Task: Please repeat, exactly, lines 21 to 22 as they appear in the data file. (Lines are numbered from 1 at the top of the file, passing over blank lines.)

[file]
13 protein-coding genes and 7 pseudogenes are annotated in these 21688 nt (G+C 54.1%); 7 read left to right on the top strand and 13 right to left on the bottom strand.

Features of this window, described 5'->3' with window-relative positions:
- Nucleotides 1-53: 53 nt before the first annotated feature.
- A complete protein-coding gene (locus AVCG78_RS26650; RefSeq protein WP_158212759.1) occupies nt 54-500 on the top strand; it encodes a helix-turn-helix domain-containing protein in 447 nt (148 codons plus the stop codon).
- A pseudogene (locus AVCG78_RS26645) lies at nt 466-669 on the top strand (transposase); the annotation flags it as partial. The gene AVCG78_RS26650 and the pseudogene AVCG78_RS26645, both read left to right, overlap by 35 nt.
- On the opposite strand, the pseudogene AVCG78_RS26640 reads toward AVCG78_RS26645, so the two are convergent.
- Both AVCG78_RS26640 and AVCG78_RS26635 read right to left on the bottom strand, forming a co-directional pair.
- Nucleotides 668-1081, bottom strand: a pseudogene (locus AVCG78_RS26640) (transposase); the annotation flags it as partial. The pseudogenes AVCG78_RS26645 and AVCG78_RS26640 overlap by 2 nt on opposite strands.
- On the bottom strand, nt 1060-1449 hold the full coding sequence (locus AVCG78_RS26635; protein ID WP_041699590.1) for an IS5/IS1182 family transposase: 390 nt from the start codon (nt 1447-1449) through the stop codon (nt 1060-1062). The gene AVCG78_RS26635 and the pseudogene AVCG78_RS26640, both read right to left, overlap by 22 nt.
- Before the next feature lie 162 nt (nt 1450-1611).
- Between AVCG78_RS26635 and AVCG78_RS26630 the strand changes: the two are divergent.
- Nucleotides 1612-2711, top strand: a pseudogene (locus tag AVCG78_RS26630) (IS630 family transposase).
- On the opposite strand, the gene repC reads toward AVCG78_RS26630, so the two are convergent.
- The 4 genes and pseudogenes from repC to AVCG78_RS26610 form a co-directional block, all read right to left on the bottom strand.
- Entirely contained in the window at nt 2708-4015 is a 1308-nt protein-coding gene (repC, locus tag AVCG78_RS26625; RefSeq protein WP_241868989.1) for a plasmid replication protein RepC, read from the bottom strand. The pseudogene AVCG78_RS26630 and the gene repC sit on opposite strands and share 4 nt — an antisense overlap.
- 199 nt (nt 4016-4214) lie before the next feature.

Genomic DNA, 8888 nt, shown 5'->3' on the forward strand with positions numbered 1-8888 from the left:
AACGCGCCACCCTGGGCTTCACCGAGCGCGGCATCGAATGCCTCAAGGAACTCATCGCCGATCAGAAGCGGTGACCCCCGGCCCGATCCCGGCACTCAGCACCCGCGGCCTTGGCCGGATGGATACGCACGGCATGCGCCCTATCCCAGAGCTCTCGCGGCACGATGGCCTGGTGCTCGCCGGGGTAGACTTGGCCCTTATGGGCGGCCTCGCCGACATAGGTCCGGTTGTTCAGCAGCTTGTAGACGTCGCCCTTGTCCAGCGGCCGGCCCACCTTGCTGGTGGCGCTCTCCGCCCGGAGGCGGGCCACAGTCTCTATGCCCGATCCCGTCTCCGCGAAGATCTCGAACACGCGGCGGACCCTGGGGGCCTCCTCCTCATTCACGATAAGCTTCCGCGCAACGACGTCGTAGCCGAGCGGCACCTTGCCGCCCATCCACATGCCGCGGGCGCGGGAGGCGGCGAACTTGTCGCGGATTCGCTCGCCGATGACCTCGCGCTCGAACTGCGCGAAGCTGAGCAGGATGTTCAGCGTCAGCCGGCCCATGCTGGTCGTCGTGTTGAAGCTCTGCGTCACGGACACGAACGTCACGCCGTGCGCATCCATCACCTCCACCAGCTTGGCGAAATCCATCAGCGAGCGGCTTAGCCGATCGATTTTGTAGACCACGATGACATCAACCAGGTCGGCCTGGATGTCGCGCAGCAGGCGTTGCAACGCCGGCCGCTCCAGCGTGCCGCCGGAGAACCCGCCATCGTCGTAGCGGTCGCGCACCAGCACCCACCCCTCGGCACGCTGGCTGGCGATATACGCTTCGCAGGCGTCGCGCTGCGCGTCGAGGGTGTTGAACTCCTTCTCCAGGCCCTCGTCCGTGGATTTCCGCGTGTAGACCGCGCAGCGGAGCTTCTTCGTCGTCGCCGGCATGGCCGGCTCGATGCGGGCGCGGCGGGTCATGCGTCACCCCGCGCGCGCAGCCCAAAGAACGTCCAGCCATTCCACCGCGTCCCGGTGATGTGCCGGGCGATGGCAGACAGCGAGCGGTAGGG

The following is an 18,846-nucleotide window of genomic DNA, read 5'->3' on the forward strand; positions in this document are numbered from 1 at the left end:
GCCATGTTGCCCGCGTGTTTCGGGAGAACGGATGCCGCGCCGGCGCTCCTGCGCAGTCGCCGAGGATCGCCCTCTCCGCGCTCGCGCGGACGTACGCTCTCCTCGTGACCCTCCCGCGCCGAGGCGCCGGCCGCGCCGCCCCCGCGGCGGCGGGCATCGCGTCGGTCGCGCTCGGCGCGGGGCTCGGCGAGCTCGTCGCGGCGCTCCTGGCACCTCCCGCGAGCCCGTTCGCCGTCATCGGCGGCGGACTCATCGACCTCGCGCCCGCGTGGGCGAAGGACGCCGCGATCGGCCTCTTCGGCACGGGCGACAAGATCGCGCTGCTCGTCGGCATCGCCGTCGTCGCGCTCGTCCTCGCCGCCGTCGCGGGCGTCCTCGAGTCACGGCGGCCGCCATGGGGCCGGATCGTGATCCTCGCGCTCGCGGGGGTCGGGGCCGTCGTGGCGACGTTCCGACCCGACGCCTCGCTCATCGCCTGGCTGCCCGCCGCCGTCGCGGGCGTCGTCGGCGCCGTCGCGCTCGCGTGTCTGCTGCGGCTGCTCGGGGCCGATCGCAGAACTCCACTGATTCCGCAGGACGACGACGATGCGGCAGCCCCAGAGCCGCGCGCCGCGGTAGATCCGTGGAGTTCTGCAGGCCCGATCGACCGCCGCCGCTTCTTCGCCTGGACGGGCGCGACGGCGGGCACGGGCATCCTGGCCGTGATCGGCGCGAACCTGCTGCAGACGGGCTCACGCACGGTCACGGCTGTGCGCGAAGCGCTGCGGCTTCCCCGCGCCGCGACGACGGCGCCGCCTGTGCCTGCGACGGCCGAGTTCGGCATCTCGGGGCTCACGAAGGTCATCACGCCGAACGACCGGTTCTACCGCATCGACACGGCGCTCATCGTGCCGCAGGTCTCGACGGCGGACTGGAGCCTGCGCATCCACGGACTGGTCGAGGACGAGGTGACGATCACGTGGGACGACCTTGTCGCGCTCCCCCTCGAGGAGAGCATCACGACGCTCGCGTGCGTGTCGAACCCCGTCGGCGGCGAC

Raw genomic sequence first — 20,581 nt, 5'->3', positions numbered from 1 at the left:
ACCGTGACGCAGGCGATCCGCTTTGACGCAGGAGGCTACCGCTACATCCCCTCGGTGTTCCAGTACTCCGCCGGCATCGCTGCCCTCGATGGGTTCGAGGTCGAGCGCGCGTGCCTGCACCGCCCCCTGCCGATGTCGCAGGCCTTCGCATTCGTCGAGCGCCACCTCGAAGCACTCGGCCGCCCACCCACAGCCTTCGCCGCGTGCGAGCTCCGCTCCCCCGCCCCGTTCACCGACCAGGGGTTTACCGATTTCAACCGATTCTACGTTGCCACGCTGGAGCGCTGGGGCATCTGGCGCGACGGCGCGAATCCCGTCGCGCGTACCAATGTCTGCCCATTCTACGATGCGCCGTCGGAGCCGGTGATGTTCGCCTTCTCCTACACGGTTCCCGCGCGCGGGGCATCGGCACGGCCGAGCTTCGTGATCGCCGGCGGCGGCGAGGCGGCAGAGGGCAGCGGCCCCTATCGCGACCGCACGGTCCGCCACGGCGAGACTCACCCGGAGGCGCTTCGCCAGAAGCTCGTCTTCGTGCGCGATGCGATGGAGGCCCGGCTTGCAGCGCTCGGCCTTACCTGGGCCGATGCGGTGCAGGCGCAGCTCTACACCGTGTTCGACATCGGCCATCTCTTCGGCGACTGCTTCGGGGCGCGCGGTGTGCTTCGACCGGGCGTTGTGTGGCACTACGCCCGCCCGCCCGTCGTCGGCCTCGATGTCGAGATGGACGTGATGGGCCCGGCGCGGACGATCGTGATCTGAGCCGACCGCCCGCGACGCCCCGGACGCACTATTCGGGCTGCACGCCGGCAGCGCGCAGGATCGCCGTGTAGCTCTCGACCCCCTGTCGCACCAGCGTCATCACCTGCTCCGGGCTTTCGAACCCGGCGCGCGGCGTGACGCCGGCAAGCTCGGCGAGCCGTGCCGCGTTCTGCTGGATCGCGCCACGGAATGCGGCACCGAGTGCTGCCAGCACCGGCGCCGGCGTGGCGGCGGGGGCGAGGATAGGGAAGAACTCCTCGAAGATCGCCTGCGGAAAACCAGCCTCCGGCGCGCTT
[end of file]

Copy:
Raw genomic sequence first — 20,581 nt, 5'->3', positions numbered from 1 at the left:
ACCGTGACGCAGGCGATCCGCTTTGACGCAGGAGGCTACCGCTACATCCCCTCGGTGTTCCAGTACTCCGCCGGCATCGCTGCCCTCGATGGGTTCGAGGTCGAGCGCGCGTGCCTGCACCGCCCCCTGCCGATGTCGCAGGCCTTCGCATTCGTCGAGCGCCACCTCGAAGCACTCGGCCGCCCACCCACAGCCTTCGCCGCGTGCGAGCTCCGCTCCCCCGCCCCGTTCACCGACCAGGGGTTTACCGATTTCAACCGATTCTACGTTGCCACGCTGGAGCGCTGGGGCATCTGGCGCGACGGCGCGAATCCCGTCGCGCGTACCAATGTCTGCCCATTCTACGATGCGCCGTCGGAGCCGGTGATGTTCGCCTTCTCCTACACGGTTCCCGCGCGCGGGGCATCGGCACGGCCGAGCTTCGTGATCGCCGGCGGCGGCGAGGCGGCAGAGGGCAGCGGCCCCTATCGCGACCGCACGGTCCGCCACGGCGAGACTCACCCGGAGGCGCTTCGCCAGAAGCTCGTCTTCGTGCGCGATGCGATGGAGGCCCGGCTTGCAGCGCTCGGCCTTACCTGGGCCGATGCGGTGCAGGCGCAGCTCTACACCGTGTTCGACATCGGCCATCTCTTCGGCGACTGCTTCGGGGCGCGCGGTGTGCTTCGACCGGGCGTTGTGTGGCACTACGCCCGCCCGCCCGTCGTCGGCCTCGATGTCGAGATGGACGTGATGGGCCCGGCGCGGACGATCGTGATCTGAGCCGACCGCCCGCGACGCCCCGGACGCACTATTCGGGCTGCACGCCGGCAGCGCGCAGGATCGCCGTGTAGCTCTCGACCCCCTGTCGCACCAGCGTCATCACCTGCTCCGGGCTTTCGAACCCGGCGCGCGGCGTGACGCCGGCAAGCTCGGCGAGCCGTGCCGCGTTCTGCTGGATCGCGCCACGGAATGCGGCACCGAGTGCTGCCAGCACCGGCGCCGGCGTGGCGGCGGGGGCGAGGATAGGGAAGAACTCCTCGAAGATCGCCTGCGGAAAACCAGCCTCCGGCGCGCTT